Jul 28, 2014
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Low Water Level Causing Big 'Stink' in East Dedham

The state's Department of Conservation and Recreation is working to repair two dams that have caused Mother Brook's water levels to nearly evaporate.

Low Water Level Causing Big 'Stink' in East Dedham Low Water Level Causing Big 'Stink' in East Dedham Low Water Level Causing Big 'Stink' in East Dedham Low Water Level Causing Big 'Stink' in East Dedham Low Water Level Causing Big 'Stink' in East Dedham Low Water Level Causing Big 'Stink' in East Dedham Low Water Level Causing Big 'Stink' in East Dedham Low Water Level Causing Big 'Stink' in East Dedham

As water levels in Mill Pond and along Mother Brook reached an extremely low level in recent weeks, neighbors are calling on the state’s Department of Conservation and Recreation to act more vigilant about monitoring water levels.

Leaks at two dams on Mother Brook – one operated by the state and the other by the town – plus diverted water where the Charles River and Mother Brook connect has caused the waterway next to to become an unsightly, stench-filled, mosquito breeding ground unsafe for wildlife.

“I can’t see how it is good for any of the wildlife that relies on the river,” said Dan Hart, of the Mother Brook Community Group (MBCG). “You have trouble seeing where there is water that can sustain life in that stretch of Mother Brook.”

DCR and town officials found a branch stuck in a floodgate and a busted valve at Centennial Dam near Stone Mill Condominiums, state Rep. Paul McMurtry (D-Dedham) said in a phone interview Wednesday.

“Just seeing a mud basin is a bit concerning for an awful lot of people,” McMurtry said.

DCR crews should finish repairs by Friday, McMurtry said, but it is unknown when the water level will return to normal.

“The water level, at times, has been allowed to just drop – but nothing to this extreme,” Hart said.

A DCR spokesperson didn’t return a request for comment as of Wednesday afternoon.

"[The DCR] has a sincere interest in addressing the concerns of the residents of Dedham," McMurtry said.

Despite help from Dedham’s environmental coordinator, Virginia LeClair, and McMurtry, Hart called on other groups and town boards to become involved.

“The more outcry and communications […] it’s just going to help,” Hart said. “It’s really a disgrace to see what’s come to this waterway.”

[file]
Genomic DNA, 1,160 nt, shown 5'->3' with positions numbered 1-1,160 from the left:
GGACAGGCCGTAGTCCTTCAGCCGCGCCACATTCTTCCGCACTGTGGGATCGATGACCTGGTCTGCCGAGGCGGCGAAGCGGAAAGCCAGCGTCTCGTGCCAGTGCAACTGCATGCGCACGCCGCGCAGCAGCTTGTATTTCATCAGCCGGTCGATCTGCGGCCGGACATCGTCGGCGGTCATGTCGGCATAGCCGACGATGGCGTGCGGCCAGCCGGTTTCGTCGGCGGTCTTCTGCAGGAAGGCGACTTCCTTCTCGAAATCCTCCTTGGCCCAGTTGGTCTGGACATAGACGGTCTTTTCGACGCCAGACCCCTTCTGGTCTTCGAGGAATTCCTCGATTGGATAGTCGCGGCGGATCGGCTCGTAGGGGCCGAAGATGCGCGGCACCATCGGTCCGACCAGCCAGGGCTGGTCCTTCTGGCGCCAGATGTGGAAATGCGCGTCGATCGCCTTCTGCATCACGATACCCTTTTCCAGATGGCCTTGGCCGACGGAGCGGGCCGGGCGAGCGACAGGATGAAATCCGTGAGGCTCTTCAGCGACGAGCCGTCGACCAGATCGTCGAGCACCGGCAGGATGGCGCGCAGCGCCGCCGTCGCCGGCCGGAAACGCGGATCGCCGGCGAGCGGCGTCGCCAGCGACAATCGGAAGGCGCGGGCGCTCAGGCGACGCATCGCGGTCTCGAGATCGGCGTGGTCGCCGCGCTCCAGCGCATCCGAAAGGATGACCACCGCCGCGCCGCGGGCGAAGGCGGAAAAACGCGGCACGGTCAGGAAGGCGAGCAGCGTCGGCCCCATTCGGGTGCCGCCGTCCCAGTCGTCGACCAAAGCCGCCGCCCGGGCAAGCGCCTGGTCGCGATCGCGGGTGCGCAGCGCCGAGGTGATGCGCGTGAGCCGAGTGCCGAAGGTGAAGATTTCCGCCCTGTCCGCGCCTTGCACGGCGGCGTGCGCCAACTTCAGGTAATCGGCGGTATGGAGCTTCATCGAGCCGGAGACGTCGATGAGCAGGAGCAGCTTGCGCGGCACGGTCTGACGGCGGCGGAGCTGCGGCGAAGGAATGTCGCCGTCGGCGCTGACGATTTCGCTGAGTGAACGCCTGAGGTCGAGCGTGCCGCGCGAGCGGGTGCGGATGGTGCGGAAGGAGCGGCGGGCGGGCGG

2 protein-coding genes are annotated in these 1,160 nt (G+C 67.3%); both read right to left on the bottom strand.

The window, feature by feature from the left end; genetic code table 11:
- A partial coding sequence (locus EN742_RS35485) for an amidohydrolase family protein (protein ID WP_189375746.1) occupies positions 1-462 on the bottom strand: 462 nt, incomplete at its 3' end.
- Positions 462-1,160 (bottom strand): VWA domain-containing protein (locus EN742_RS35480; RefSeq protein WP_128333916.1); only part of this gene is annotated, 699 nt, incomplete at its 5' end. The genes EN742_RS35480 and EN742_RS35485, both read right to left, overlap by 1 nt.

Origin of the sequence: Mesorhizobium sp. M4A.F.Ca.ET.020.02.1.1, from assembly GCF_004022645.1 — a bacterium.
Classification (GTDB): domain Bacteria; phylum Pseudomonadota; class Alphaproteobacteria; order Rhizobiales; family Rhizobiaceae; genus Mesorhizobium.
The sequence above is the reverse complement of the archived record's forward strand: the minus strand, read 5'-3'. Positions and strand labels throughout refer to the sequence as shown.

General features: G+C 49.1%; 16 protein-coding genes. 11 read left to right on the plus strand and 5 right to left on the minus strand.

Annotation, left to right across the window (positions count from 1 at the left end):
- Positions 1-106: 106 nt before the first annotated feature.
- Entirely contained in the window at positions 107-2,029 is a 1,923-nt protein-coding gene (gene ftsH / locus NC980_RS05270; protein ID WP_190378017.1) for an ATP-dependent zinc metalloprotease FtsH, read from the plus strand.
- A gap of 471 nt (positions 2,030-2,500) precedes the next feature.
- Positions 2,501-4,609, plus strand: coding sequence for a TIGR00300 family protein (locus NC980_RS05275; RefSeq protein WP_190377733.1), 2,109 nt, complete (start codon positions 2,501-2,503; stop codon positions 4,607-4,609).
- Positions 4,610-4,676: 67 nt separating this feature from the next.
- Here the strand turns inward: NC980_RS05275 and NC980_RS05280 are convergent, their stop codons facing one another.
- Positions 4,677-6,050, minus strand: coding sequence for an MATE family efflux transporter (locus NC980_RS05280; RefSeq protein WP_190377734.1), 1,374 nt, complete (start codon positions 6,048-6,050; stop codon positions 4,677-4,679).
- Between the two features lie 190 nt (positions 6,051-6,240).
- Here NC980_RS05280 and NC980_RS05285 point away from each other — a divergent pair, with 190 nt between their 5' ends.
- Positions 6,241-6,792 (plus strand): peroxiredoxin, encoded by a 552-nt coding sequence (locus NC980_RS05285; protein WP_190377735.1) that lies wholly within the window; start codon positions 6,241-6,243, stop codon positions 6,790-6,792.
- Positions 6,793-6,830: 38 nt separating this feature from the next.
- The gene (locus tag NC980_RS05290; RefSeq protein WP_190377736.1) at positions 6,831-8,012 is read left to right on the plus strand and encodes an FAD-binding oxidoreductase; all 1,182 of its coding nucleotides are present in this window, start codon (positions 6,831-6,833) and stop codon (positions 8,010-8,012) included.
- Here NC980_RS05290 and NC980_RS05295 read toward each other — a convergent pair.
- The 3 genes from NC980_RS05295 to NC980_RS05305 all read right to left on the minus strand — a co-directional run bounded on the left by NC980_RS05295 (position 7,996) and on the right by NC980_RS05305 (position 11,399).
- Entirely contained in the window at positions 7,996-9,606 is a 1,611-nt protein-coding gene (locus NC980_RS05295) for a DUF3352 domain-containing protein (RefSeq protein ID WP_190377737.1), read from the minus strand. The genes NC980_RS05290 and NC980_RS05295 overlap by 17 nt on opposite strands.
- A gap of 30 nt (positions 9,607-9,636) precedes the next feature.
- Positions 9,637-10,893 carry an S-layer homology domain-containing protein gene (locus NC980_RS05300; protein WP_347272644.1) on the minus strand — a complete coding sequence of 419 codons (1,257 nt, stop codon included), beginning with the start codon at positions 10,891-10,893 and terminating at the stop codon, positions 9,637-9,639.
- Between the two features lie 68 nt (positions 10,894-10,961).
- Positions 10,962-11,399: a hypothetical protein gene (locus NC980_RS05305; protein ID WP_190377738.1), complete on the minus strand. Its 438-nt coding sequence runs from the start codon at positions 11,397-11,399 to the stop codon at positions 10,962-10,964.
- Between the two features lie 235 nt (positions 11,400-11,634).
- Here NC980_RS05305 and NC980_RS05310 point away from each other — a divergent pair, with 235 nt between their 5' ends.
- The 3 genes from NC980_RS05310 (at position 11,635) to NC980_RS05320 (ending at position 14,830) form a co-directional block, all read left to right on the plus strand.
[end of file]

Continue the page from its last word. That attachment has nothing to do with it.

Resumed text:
In the past, the DCR has told residents that low water levels in the summer is weather-related, but Hart and others say mismanagement and ignorance has played a major role.

Hart pointed out that “weather” hasn’t dropped the water level of the Charles River or other parts of the brook to the same extreme.

“But, if they’re not going to let water in from the Charles River, it’s not going to help the situation,” Hart said.

Mud along the enlarged banks of the brook and the pond are attracting mosquitoes, bringing a slew of garbage to the surface and causing a big stink.

“Do you want your kids down to Condon Park or outside if it is a breeding ground for mosquitoes?” Hart said.

In the future, Hart said the DCR should increase their presence in Dedham to more closely monitor the water level of Mother Brook and the condition of the dams, and treat Mother Brook more than just a waterway used for the Charles River’s flood management plan.

“Shouldn’t they be on top of where the complaints are coming from and why they reach a certain level?” Hart said.

Members of MBCG have taken the opportunity to pull trash, tires and shopping carts from Mother Brook while the water level is low, Hart said.

But he contends they shouldn’t carry all the weight.

“Why aren’t we seeing the state, the DCR, step in and help with that process?” Hart said. “It’s great to have these citizen cleanups, but I don’t think the sole responsibility for managing a waterway should be on Mother Brook Community Group, Dedham residents or the community.”

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